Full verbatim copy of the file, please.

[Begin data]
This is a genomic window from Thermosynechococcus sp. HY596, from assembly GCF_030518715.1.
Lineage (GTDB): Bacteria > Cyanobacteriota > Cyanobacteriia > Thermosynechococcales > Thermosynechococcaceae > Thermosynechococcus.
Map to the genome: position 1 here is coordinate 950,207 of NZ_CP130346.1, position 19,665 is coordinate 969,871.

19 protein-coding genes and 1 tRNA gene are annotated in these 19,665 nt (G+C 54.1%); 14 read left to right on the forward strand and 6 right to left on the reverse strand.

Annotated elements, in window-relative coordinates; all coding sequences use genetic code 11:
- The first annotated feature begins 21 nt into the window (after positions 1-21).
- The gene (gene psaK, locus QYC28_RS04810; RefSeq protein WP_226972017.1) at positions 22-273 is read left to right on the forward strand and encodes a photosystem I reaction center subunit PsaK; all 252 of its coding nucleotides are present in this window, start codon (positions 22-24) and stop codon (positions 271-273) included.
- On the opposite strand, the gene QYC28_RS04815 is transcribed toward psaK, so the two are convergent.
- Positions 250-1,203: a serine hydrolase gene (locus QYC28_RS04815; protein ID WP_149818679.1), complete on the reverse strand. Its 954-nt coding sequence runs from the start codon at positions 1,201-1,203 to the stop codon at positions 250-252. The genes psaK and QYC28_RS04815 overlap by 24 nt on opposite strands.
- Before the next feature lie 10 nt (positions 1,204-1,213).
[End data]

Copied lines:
This is a genomic window from Thermosynechococcus sp. HY596, from assembly GCF_030518715.1.
Lineage (GTDB): Bacteria > Cyanobacteriota > Cyanobacteriia > Thermosynechococcales > Thermosynechococcaceae > Thermosynechococcus.
Map to the genome: position 1 here is coordinate 950,207 of NZ_CP130346.1, position 19,665 is coordinate 969,871.

19 protein-coding genes and 1 tRNA gene are annotated in these 19,665 nt (G+C 54.1%); 14 read left to right on the forward strand and 6 right to left on the reverse strand.

Annotated elements, in window-relative coordinates; all coding sequences use genetic code 11:
- The first annotated feature begins 21 nt into the window (after positions 1-21).
- The gene (gene psaK, locus QYC28_RS04810; RefSeq protein WP_226972017.1) at positions 22-273 is read left to right on the forward strand and encodes a photosystem I reaction center subunit PsaK; all 252 of its coding nucleotides are present in this window, start codon (positions 22-24) and stop codon (positions 271-273) included.
- On the opposite strand, the gene QYC28_RS04815 is transcribed toward psaK, so the two are convergent.
- Positions 250-1,203: a serine hydrolase gene (locus QYC28_RS04815; protein ID WP_149818679.1), complete on the reverse strand. Its 954-nt coding sequence runs from the start codon at positions 1,201-1,203 to the stop codon at positions 250-252. The genes psaK and QYC28_RS04815 overlap by 24 nt on opposite strands.
- Before the next feature lie 10 nt (positions 1,204-1,213).